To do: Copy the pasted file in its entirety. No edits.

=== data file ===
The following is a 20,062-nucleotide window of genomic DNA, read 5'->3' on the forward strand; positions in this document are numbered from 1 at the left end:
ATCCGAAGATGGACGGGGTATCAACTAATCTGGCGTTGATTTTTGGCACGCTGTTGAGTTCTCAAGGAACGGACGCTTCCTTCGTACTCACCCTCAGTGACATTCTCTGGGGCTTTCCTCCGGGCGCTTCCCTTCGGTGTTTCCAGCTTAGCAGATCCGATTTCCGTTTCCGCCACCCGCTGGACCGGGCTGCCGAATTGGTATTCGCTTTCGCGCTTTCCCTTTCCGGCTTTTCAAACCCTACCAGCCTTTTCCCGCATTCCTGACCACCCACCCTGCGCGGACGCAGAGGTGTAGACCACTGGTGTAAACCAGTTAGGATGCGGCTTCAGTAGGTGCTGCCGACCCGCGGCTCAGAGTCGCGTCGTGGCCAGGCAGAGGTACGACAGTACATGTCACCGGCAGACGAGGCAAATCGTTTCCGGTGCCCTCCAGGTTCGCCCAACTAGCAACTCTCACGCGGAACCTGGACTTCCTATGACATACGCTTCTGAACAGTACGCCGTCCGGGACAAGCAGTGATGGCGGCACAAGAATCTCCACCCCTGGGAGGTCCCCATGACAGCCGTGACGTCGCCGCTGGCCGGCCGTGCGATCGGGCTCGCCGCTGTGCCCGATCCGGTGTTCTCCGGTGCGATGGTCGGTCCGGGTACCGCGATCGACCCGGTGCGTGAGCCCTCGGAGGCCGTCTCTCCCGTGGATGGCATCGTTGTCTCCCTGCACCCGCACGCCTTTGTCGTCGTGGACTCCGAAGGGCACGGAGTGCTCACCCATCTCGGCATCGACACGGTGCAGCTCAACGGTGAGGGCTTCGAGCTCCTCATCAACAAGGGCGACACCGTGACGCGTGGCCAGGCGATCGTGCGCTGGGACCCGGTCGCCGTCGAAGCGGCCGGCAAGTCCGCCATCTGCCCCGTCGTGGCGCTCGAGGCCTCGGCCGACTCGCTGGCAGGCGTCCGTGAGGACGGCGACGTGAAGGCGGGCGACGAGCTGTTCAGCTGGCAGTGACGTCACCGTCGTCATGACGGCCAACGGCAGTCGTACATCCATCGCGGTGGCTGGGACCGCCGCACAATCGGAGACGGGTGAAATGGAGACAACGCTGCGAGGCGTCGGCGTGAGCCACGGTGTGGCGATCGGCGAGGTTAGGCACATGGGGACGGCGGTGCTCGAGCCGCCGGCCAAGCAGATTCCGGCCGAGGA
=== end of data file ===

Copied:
The following is a 20,062-nucleotide window of genomic DNA, read 5'->3' on the forward strand; positions in this document are numbered from 1 at the left end:
ATCCGAAGATGGACGGGGTATCAACTAATCTGGCGTTGATTTTTGGCACGCTGTTGAGTTCTCAAGGAACGGACGCTTCCTTCGTACTCACCCTCAGTGACATTCTCTGGGGCTTTCCTCCGGGCGCTTCCCTTCGGTGTTTCCAGCTTAGCAGATCCGATTTCCGTTTCCGCCACCCGCTGGACCGGGCTGCCGAATTGGTATTCGCTTTCGCGCTTTCCCTTTCCGGCTTTTCAAACCCTACCAGCCTTTTCCCGCATTCCTGACCACCCACCCTGCGCGGACGCAGAGGTGTAGACCACTGGTGTAAACCAGTTAGGATGCGGCTTCAGTAGGTGCTGCCGACCCGCGGCTCAGAGTCGCGTCGTGGCCAGGCAGAGGTACGACAGTACATGTCACCGGCAGACGAGGCAAATCGTTTCCGGTGCCCTCCAGGTTCGCCCAACTAGCAACTCTCACGCGGAACCTGGACTTCCTATGACATACGCTTCTGAACAGTACGCCGTCCGGGACAAGCAGTGATGGCGGCACAAGAATCTCCACCCCTGGGAGGTCCCCATGACAGCCGTGACGTCGCCGCTGGCCGGCCGTGCGATCGGGCTCGCCGCTGTGCCCGATCCGGTGTTCTCCGGTGCGATGGTCGGTCCGGGTACCGCGATCGACCCGGTGCGTGAGCCCTCGGAGGCCGTCTCTCCCGTGGATGGCATCGTTGTCTCCCTGCACCCGCACGCCTTTGTCGTCGTGGACTCCGAAGGGCACGGAGTGCTCACCCATCTCGGCATCGACACGGTGCAGCTCAACGGTGAGGGCTTCGAGCTCCTCATCAACAAGGGCGACACCGTGACGCGTGGCCAGGCGATCGTGCGCTGGGACCCGGTCGCCGTCGAAGCGGCCGGCAAGTCCGCCATCTGCCCCGTCGTGGCGCTCGAGGCCTCGGCCGACTCGCTGGCAGGCGTCCGTGAGGACGGCGACGTGAAGGCGGGCGACGAGCTGTTCAGCTGGCAGTGACGTCACCGTCGTCATGACGGCCAACGGCAGTCGTACATCCATCGCGGTGGCTGGGACCGCCGCACAATCGGAGACGGGTGAAATGGAGACAACGCTGCGAGGCGTCGGCGTGAGCCACGGTGTGGCGATCGGCGAGGTTAGGCACATGGGGACGGCGGTGCTCGAGCCGCCGGCCAAGCAGATTCCGGCCGAGGA